The characters in this novel were caricatures to me, partly because of the way that Allende’s story-telling style distanced me from them, but also because they were all either wonderfully good or horribly bad. There were very few characters that showed the real complexity of personality. The only ones that fell between good and bad were indifferent and boring and their storylines went basically nowhere, like Jamie and Nicolas. I felt like Allende was just trying to make her characters as extreme as possible — as spiritualistic as possible, as quirky as possible, as hateful as possible — and in those extremes, all the shades of gray that endear us to one another were completely lost. Everyone was painted in bright colors so they would stand out against the background of the world, which Allende painted, I think, with more precision and awareness than she did her characters.

I like character driven stories, and I felt like this one was historically driven. Allende wanted to craft the world of revolutionary South America, which I think she did quite vividly and clearly. But, if I wanted to learn about the revolutions and political atmosphere, I would have picked up a nonfiction title.

My personal complaint is about the content and trigger warnings in this novel. The list would be essentially endless. A few I can think of off the top of my head:

  • drug abuse
  • rape
  • murder
  • torture
  • extreme poverty
  • racism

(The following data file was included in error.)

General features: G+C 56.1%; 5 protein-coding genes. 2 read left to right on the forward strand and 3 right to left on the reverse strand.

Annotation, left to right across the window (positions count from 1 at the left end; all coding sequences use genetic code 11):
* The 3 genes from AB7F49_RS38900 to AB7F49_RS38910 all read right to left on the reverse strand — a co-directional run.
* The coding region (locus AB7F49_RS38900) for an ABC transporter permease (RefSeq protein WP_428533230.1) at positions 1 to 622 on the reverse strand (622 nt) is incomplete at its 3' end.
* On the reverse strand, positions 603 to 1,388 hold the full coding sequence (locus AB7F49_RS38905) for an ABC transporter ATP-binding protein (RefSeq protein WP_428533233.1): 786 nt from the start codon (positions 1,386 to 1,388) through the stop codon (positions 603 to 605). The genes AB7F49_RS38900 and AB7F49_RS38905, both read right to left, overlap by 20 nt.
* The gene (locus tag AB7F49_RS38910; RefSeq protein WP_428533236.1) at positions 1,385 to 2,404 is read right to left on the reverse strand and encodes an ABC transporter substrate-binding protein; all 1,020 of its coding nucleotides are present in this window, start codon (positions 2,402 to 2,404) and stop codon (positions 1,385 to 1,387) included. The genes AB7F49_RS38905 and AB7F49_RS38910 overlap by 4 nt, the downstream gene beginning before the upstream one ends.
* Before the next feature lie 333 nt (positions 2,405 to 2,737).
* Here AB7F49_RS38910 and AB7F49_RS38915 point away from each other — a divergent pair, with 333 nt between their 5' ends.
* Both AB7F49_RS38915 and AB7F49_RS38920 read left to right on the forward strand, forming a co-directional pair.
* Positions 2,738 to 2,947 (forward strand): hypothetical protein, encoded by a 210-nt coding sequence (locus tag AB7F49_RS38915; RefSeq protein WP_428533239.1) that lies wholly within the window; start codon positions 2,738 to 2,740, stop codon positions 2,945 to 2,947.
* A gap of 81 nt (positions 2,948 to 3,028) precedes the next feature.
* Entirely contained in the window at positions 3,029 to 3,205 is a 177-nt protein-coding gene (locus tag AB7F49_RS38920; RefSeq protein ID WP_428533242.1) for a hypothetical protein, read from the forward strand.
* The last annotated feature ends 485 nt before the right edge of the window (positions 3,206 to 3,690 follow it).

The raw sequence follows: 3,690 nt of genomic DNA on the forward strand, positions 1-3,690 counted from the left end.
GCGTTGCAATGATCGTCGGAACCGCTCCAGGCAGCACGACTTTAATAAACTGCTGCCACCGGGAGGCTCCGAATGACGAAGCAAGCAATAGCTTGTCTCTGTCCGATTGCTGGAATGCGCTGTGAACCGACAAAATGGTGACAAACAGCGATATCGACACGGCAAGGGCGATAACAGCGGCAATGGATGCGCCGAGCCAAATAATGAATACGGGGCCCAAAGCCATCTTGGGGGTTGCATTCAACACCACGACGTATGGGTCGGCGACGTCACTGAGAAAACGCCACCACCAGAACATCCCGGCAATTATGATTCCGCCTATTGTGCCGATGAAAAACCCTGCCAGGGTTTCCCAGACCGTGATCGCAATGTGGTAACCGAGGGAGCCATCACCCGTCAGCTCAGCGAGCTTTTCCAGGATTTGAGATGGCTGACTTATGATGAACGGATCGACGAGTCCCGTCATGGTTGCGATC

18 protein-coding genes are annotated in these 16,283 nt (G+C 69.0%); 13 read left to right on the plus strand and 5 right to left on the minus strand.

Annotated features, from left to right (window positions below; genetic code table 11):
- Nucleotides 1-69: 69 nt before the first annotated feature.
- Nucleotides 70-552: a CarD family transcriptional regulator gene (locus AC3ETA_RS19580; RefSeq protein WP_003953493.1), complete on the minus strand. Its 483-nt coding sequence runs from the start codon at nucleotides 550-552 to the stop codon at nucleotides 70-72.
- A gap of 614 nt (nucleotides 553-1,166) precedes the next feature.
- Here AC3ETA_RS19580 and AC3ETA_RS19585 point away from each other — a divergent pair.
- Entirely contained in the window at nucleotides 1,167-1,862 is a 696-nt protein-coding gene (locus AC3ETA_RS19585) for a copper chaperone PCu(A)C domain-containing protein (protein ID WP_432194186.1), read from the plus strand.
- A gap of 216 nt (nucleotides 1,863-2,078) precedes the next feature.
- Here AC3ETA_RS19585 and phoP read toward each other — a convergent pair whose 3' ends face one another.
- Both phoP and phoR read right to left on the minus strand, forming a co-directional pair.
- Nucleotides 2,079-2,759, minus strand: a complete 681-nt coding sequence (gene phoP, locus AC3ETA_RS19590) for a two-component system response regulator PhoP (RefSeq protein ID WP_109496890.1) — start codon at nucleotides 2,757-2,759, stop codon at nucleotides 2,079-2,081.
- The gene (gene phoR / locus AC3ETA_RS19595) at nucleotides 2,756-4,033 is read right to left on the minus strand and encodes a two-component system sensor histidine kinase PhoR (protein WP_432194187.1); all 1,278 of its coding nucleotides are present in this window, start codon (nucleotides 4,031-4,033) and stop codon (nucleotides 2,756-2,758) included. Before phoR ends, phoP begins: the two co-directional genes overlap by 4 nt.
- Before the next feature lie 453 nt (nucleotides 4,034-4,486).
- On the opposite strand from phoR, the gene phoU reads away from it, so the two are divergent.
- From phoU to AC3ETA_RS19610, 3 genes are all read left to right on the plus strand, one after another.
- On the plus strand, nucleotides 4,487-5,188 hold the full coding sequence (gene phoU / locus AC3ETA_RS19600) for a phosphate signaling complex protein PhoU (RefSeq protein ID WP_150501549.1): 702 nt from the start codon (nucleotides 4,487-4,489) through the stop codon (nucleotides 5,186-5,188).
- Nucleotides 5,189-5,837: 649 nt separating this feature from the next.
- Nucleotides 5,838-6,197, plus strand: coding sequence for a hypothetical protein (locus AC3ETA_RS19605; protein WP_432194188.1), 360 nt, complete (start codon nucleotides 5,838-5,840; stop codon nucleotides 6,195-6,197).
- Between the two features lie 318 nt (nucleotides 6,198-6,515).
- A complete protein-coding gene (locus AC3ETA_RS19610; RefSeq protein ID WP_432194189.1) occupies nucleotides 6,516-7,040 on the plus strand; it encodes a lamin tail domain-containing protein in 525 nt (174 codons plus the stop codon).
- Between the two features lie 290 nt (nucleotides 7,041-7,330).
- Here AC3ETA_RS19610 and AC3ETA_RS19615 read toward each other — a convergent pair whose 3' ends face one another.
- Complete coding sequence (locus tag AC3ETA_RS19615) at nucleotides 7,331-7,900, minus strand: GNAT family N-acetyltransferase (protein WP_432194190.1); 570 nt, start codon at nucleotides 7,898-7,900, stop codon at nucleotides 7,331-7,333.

• sexism
  • terror and violence against the poor
  • extreme graphic injuries and mutilation
  • gaslighting
  • homophobia
  • animal abuse
  • extreme graphic sickness and illness
  • child abuse

Those are just off the top of my head. This novel was filled with excessive and graphic abuse on all fronts. No one was spared. The women, obviously, bore the brunt of the violence, which I found surprising since the author was a woman. Usually, that kind of excessive violence against women is only part of male narratives. Everyone was toxic in some way, everyone abused someone else, and no one was safe from violence and harm.

I understand the use of these things in narrative that want to look unflinchingly at real life, or even at historical events, to drive home both the immense capacity for hurt that humans can have, but also the immense capacity for healing. I get the use of these things to mark the development of situations and characters, but I will never understand the graphic and excessive use. It was simply over the top. I would have felt for Alba’s pain without graphic depictions of every instrument of torture used on her body. I would have disliked Esteban Trueba without acute detail about every rape he committed.

I think writers are doing one of two things when they write in this way: 1) they are indulging themselves and are sick or 2) they greatly underestimate their reader’s power of empathy. I am a hugely empathetic person, I think largely in part because I grew up reading. Reading forces us to be empathetic, to think about other people’s experiences and feelings. When writers choose to use graphic scenes instead of introspective ones, I think they are doing their readers and themselves a great disservice. It is far more powerful to show us the mental and emotional effects of these things than it is to describe in detail where the character physically felt each prick of pain on their body.

Overall, this is not a book that I would highly recommend. It’s a study of literary excess, of trying to make everything so big that the result can only be that the whole endeavor is made small. I think it was painful to read for a variety of reasons, a lot of which could have been avoided, and I don’t see myself picking up an Allende book again.

I hope, dear reader, you’ll take my review with a grain of salt. I mostly want you to be fairly warned about the content of this book. At the end of the day, I want you to read whatever the hell you’d like, because reading is reading, and it’s something we all benefit from.

Until next time, dear reader!